So, there's a lot to prepare for since I won't be able to google any sports names during the pitch. Just being able to talk coherently about my book will be a big accomplishment. I mean, there's a reason I'm a writer! And, Teresa, if you're reading this, thanks for the interest in my blog, but get back to work. Kidding. Of course I'm kidding. Totally kidding.
Glutton for Punishment?

Tuesday, January 12, 2010

Introductions to blog friends

Hey. I was checking out the friends of my blog and realized that I have personal relationships with less than half of you. Which is kind of exciting, not to discount the value of my physical-presence-friends. Part of the point of starting a blog was to meet new people, so I have this happy feeling of "It's working!" I want to know more about you, so if you'd like, please give us an introduction.

I live in South Carolina, am a full-time mom and full-time writer. I've made the transition from thinking that maybe one day I'd like to write to just doing it, and I'm in the next to last round of edits (I hope) on my novel before I send out query letters to agents.

Every good biography includes an embarrassing story, right? I'm trying to think of one I wouldn't mind sharing...okay. This is gross, but not too bad. When the husband and I were dating, we were playing Scattergories at my Dad's house. So you roll a 26 sided alphabet die, and you have to come up with examples in certain categories that start with that letter. Double word scores are possible- like stores that start with K=Krispy Kreme gets two points. So the die roll was K, and the category was food or restaurants maybe. And I said 'King's Kabobs'. Which is a real name. At the Sarasota Renaissance Festival it was right next to 'The Queen's Buns'. See, I'm not making this up. But Nathan (now husband, then boyfriend) didn't buy it. They voted me down and I only got one point. Totally Unfair. The next category was car parts and nobody could think of a K car part. Except Nathan. He said 'King's Muffler' and for some reason it struck me as funny. I started laughing too hard, and then I was choking, and I couldn't stop choking. I threw up all over the table. There was a distinct green pepper odor since I'd had a lot of peppers in my salad. The room had cleared in a nanosecond, but my stepmom came back and helped me cleanup. I remember Nathan was a teensy bit reluctant to kiss me that night, but we still got married.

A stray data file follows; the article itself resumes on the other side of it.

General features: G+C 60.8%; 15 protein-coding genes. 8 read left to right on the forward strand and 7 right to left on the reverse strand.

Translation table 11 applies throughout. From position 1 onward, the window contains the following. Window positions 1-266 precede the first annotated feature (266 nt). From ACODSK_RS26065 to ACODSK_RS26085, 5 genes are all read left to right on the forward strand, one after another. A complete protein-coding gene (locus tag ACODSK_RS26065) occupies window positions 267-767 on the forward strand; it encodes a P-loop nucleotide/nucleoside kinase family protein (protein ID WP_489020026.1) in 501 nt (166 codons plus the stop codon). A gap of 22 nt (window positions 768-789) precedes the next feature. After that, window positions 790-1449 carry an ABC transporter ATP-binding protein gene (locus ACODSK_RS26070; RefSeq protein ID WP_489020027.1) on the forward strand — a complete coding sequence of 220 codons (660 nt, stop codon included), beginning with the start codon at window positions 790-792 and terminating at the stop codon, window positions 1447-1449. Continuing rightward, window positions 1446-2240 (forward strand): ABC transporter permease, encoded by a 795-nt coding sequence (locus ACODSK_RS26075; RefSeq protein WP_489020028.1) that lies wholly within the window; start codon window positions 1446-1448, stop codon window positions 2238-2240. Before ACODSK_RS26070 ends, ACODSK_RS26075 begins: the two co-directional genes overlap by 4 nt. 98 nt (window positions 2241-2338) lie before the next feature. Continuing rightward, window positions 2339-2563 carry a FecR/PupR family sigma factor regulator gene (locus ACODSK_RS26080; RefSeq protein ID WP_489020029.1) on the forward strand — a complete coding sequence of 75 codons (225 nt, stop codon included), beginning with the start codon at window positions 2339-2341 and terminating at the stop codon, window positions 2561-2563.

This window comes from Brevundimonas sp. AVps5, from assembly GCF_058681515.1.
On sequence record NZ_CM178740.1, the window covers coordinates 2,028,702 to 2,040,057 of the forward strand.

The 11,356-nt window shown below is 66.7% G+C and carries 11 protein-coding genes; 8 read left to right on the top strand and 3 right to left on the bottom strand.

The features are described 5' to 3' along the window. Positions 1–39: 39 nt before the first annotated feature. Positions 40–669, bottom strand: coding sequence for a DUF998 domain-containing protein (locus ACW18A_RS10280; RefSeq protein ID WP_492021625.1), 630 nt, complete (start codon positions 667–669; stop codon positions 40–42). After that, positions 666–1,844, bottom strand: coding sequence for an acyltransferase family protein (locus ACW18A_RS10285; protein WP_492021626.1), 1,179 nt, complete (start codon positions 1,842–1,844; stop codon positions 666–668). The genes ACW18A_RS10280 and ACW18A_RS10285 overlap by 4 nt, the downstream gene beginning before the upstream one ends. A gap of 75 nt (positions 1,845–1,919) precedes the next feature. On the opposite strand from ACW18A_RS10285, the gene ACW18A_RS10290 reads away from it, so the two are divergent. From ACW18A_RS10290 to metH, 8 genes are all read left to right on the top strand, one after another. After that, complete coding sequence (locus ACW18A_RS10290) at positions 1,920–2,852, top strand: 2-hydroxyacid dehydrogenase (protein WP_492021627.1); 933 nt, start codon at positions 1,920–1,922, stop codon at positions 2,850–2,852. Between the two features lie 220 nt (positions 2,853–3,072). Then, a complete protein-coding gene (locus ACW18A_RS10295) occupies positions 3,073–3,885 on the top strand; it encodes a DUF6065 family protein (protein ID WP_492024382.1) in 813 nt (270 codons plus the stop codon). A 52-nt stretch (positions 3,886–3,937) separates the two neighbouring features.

You don't have to share an embarrassing story, but feel free to tell us about your blog, your writing, and whatever else we might like to know about you.  
Glutton for Punishment?

Monday, January 11, 2010

Lazy or incompetent?

Most of the reviews I get on my online writers workshop are very thoughtful and helpful. But I've gotten a few over the last *gasp* (Has it been ten months already?) ten months that were not very insightful- I 've gotten the impression that the reviewer rushed.

I've learned a lot in that time, and I'm sure that some of my earlier crits were modestly helpful at best. I know of at least one crit where I apologized for not being much help, but explained that I'd read some of this person's critiques and she was so good, would she mind taking a look? And she did and her review was extremely helpful.

But I got a review last week that had very little detail- I doubted that the reviewer had spent more than five minutes reading AND critiquing. For contrast, I usually spend at least an hour. Sometimes two if it's someone I crit regularly with.
I read part of this person's own submission and it was okay. Not great, but they weren't completely lost. So I checked their other critiques to see if mine had been an anomaly. ALL of them were ten lines or so, all drivel.

I still didn't want to not return the crit, so I suggested that they spend some more time with grammar and spelling and eliminating typos so that reviewers could focus on the real stuff- plot, characterization, etc. And I recommended some good books on writing. I did not read the entire submission- not more than 300 words of it.

Did I do right? I guess that this person wants basically free critiques. And there are some people who gave real critiques in response to her empty sentences. Which is a shame, in my opinion. You shouldn't be able to get something for nothing in a crit for crit workshop. Not every critique is going to be awesome, but I want an honest response. That is valuable. "Dialogue was great. Setting was nice. The plot moved nicely." is not really helpful. A new writer who is still learning is totally welcome to crit me and I'll be glad for their feedback. But I get annoyed if the person is capable of more.